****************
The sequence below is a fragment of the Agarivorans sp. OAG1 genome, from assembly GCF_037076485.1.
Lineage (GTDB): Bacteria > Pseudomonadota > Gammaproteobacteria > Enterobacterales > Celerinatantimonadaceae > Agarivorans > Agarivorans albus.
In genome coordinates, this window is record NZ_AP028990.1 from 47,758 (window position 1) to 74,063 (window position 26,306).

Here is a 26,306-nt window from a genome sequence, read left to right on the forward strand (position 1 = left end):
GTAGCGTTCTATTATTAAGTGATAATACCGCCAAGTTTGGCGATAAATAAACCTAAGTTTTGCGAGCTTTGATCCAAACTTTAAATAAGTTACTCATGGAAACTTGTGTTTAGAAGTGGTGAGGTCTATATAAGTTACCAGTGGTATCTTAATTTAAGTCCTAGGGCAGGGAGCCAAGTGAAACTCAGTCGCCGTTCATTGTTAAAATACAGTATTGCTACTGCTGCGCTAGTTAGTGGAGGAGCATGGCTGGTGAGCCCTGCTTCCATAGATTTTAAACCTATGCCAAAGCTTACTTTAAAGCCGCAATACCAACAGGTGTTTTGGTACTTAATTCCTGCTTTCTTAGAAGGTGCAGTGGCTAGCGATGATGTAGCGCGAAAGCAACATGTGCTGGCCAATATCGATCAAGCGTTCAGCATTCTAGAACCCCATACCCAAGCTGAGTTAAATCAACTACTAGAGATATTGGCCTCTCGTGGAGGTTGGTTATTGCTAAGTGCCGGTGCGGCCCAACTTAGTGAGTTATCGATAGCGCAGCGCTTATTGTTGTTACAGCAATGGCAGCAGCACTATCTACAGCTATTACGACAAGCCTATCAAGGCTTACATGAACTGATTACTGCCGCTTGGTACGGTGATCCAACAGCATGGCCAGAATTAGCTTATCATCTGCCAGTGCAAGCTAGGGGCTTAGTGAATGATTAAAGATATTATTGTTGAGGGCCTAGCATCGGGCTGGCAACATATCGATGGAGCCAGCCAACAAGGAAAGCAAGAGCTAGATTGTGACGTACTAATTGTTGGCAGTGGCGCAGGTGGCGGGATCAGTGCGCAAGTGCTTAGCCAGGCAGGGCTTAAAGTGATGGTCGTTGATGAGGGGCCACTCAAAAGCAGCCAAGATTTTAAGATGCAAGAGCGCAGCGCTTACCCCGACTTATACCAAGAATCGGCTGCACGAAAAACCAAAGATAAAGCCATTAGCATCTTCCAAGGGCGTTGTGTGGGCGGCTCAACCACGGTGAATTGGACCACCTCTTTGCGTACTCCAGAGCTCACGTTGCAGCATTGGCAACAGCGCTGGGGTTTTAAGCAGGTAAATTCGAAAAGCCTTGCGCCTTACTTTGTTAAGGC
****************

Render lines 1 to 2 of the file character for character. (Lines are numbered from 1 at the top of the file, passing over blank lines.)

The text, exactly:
The sequence below is a fragment of the Agarivorans sp. OAG1 genome, from assembly GCF_037076485.1.
Lineage (GTDB): Bacteria > Pseudomonadota > Gammaproteobacteria > Enterobacterales > Celerinatantimonadaceae > Agarivorans > Agarivorans albus.